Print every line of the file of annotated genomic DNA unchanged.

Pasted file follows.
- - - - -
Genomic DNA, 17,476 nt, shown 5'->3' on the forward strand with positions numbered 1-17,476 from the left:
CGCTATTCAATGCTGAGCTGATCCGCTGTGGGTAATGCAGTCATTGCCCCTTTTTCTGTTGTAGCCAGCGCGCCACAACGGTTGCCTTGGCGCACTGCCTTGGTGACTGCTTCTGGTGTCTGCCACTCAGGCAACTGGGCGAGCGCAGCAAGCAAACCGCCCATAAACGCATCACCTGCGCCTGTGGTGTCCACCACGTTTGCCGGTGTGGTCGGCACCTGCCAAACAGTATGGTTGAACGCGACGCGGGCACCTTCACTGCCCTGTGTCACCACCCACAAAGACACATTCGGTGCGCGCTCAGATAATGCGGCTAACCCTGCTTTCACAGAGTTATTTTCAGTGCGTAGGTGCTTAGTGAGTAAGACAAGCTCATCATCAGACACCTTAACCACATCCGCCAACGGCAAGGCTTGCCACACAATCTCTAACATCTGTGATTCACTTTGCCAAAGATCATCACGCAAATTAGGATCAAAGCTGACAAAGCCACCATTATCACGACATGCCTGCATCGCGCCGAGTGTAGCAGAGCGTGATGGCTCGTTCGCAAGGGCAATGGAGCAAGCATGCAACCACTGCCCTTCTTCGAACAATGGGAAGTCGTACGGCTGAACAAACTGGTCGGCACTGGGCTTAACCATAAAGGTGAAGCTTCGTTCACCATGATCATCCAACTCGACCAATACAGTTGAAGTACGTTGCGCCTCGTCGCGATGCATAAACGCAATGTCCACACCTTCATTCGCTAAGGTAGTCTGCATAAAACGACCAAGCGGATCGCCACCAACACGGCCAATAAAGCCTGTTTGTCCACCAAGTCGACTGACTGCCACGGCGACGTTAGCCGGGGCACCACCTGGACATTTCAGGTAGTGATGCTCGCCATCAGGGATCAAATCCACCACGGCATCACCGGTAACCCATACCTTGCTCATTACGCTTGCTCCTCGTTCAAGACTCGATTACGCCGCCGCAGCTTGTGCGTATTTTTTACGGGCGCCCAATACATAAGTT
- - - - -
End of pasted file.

Genomic DNA, 17,476 nt, shown 5'->3' on the forward strand with positions numbered 1-17,476 from the left:
CGCTATTCAATGCTGAGCTGATCCGCTGTGGGTAATGCAGTCATTGCCCCTTTTTCTGTTGTAGCCAGCGCGCCACAACGGTTGCCTTGGCGCACTGCCTTGGTGACTGCTTCTGGTGTCTGCCACTCAGGCAACTGGGCGAGCGCAGCAAGCAAACCGCCCATAAACGCATCACCTGCGCCTGTGGTGTCCACCACGTTTGCCGGTGTGGTCGGCACCTGCCAAACAGTATGGTTGAACGCGACGCGGGCACCTTCACTGCCCTGTGTCACCACCCACAAAGACACATTCGGTGCGCGCTCAGATAATGCGGCTAACCCTGCTTTCACAGAGTTATTTTCAGTGCGTAGGTGCTTAGTGAGTAAGACAAGCTCATCATCAGACACCTTAACCACATCCGCCAACGGCAAGGCTTGCCACACAATCTCTAACATCTGTGATTCACTTTGCCAAAGATCATCACGCAAATTAGGATCAAAGCTGACAAAGCCACCATTATCACGACATGCCTGCATCGCGCCGAGTGTAGCAGAGCGTGATGGCTCGTTCGCAAGGGCAATGGAGCAAGCATGCAACCACTGCCCTTCTTCGAACAATGGGAAGTCGTACGGCTGAACAAACTGGTCGGCACTGGGCTTAACCATAAAGGTGAAGCTTCGTTCACCATGATCATCCAACTCGACCAATACAGTTGAAGTACGTTGCGCCTCGTCGCGATGCATAAACGCAATGTCCACACCTTCATTCGCTAAGGTAGTCTGCATAAAACGACCAAGCGGATCGCCACCAACACGGCCAATAAAGCCTGTTTGTCCACCAAGTCGACTGACTGCCACGGCGACGTTAGCCGGGGCACCACCTGGACATTTCAGGTAGTGATGCTCGCCATCAGGGATCAAATCCACCACGGCATCACCGGTAACCCATACCTTGCTCATTACGCTTGCTCCTCGTTCAAGACTCGATTACGCCGCCGCAGCTTGTGCGTATTTTTTACGGGCGCCCAATACATAAGTT